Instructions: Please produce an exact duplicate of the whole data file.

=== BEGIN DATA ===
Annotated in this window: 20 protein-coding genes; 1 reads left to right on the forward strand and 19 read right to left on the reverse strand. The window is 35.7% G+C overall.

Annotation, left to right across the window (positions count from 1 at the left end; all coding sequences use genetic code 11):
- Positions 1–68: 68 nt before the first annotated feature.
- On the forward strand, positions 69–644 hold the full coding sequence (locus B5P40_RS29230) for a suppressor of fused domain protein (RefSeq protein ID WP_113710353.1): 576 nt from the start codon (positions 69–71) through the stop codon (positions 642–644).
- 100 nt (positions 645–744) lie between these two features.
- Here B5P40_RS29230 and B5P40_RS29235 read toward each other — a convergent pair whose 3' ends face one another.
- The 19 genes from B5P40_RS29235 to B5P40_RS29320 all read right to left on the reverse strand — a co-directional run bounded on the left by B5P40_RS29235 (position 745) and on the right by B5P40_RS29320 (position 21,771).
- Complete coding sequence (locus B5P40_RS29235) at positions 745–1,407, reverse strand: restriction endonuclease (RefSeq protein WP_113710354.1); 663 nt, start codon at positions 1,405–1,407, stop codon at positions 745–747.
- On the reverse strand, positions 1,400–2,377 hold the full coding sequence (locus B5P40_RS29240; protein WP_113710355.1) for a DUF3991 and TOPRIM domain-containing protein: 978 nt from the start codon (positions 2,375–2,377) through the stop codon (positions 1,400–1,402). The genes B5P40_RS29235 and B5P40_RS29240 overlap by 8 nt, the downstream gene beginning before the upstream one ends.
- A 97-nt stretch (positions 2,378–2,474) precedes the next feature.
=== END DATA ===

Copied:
Annotated in this window: 20 protein-coding genes; 1 reads left to right on the forward strand and 19 read right to left on the reverse strand. The window is 35.7% G+C overall.

Annotation, left to right across the window (positions count from 1 at the left end; all coding sequences use genetic code 11):
- Positions 1–68: 68 nt before the first annotated feature.
- On the forward strand, positions 69–644 hold the full coding sequence (locus B5P40_RS29230) for a suppressor of fused domain protein (RefSeq protein ID WP_113710353.1): 576 nt from the start codon (positions 69–71) through the stop codon (positions 642–644).
- 100 nt (positions 645–744) lie between these two features.
- Here B5P40_RS29230 and B5P40_RS29235 read toward each other — a convergent pair whose 3' ends face one another.
- The 19 genes from B5P40_RS29235 to B5P40_RS29320 all read right to left on the reverse strand — a co-directional run bounded on the left by B5P40_RS29235 (position 745) and on the right by B5P40_RS29320 (position 21,771).
- Complete coding sequence (locus B5P40_RS29235) at positions 745–1,407, reverse strand: restriction endonuclease (RefSeq protein WP_113710354.1); 663 nt, start codon at positions 1,405–1,407, stop codon at positions 745–747.
- On the reverse strand, positions 1,400–2,377 hold the full coding sequence (locus B5P40_RS29240; protein WP_113710355.1) for a DUF3991 and TOPRIM domain-containing protein: 978 nt from the start codon (positions 2,375–2,377) through the stop codon (positions 1,400–1,402). The genes B5P40_RS29235 and B5P40_RS29240 overlap by 8 nt, the downstream gene beginning before the upstream one ends.
- A 97-nt stretch (positions 2,378–2,474) precedes the next feature.